Exemplary nucleic acid εequenceε can alternatively be characterized aε those nucleotide sequences which encode mammalian peroxisome proliferator- activated receptor subunit proteins of the δ εubtype and hybridize under high stringency conditions to SEQ ID NO: 3.
Eεpecially preferred nucleic acid εequenceε are those which have substantially the same nucleotide sequence as the coding sequences in SEQ ID NO:3.
The phrase "stringency of hybridization" iε uεed herein to refer to conditionε under which polynucleic acid hybridε are stable. As known to those of skill in the art, the stability is reflected in the melting temperature (Tm) of the hybrids. Tm can be approximated by the formula:
81.5°C - l6.6(log10[Na+]) + 0.41(%G+C) - 600/1,
where 1 iε the length of the hybrid in number of nucleotideε. Tm decreases approximately 1-1.5°C with every 1% decrease in sequence homology. In general, the stability of a hybrid is a function of εodium ion concentration and temperature. Typically, the hybridization reaction iε initially performed under conditionε of low εtringency, followed by waεheε of varying, but higher, stringency. Reference to hybridization stringency relates to such washing conditions. Thus, as used herein:
(1) HIGH STRINGENCY refers to conditions that permit hybridization of only those nucleic acid sequenceε that form stable hybridε in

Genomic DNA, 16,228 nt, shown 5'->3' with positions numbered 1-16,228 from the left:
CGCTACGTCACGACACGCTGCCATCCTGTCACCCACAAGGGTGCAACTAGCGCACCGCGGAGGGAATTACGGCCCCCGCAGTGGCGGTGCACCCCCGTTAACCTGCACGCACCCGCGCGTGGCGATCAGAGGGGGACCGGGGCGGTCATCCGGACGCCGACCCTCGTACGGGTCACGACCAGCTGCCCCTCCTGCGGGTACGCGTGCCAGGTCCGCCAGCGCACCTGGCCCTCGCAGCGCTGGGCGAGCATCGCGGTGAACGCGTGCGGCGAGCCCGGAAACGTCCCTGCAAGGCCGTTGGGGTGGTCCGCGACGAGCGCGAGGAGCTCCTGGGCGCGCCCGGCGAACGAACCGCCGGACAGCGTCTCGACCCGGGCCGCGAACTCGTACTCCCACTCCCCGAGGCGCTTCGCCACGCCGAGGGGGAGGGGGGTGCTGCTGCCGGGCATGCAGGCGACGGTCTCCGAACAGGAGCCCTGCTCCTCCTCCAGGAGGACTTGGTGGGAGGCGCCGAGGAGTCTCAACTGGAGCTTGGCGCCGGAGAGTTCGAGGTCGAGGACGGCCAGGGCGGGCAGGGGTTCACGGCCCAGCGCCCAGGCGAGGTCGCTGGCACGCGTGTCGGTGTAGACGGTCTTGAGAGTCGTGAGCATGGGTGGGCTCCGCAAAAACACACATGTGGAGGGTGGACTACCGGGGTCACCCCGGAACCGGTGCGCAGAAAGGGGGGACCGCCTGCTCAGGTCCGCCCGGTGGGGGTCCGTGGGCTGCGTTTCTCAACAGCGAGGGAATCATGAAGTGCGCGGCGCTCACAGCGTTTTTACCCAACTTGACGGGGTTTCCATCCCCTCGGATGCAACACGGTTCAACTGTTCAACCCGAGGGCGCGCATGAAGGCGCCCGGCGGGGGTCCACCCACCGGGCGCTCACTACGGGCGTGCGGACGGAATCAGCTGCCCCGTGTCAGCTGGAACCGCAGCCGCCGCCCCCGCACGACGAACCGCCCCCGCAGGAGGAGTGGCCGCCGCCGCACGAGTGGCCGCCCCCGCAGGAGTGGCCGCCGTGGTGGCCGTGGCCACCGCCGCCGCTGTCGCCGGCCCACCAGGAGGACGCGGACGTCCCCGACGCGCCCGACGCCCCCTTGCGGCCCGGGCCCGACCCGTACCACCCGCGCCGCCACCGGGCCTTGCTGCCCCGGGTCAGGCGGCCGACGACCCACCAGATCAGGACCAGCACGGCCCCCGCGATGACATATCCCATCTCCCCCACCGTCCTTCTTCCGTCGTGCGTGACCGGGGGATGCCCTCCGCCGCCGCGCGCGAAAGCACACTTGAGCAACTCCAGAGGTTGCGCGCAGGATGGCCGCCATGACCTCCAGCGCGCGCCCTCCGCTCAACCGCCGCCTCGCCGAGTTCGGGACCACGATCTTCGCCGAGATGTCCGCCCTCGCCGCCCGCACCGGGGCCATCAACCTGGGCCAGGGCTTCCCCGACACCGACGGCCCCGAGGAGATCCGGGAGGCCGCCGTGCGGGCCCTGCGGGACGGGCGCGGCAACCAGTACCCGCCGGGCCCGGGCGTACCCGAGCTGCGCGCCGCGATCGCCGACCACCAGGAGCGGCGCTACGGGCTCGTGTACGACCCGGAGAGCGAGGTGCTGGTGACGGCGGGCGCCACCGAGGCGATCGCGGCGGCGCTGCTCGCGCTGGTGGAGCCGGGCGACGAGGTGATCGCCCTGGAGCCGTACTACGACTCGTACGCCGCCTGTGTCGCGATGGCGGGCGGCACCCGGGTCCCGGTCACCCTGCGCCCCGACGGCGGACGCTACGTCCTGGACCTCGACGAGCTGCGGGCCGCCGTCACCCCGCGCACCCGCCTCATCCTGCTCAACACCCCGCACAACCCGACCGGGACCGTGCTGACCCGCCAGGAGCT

0.018M NaCl at 65°C (i.e., if a hybrid iε not stable in 0.018M NaCl at 65°C, it will not be stable under high stringency conditions, as contemplated herein) . High εtringency conditionε can be provided, for example, by hybridization in 50% formamide,
5X Denhart'ε εolution, 5X SSPE, 0.2% SDS at 42°C, followed by washing in 0.1X SSPE, and 0.1% SDS at 65°C;
(2) MODERATE STRINGENCY refers to conditions that permit hybridization in 50% formamide,
5X Denhart's solution, 5X SSPE, 0.2% SDS at 42°C, followed by washing in 0.2X SSPE, 0.2% SDS, at 65°C; and
(3) LOW STRINGENCY referε to conditionε that permit hybridization in 10% formamide, 5X
Denhart'ε solution, 6X SSPE, 0.2% SDS at 42°C, followed by washing in IX SSPE, 0.2% SDS, at 50°C.
It is understood that these conditionε may be varied using a variety of buffers and temperatureε well known to skilled artisans.
As used herein, the phrase "εubεtantial sequence homology" refers to nucleotide sequenceε which share at least about 90% identity, and amino acid sequenceε which typically share more than 95% amino acid identity. It is recognized, however, that proteins (and DNA or mRNA encoding such proteins) containing less than the above- described level of homology arising as splice variants or that are modified by conservative amino acid substitutions (or substitution of degenerate codons) are contemplated to be within the scope of the present invention.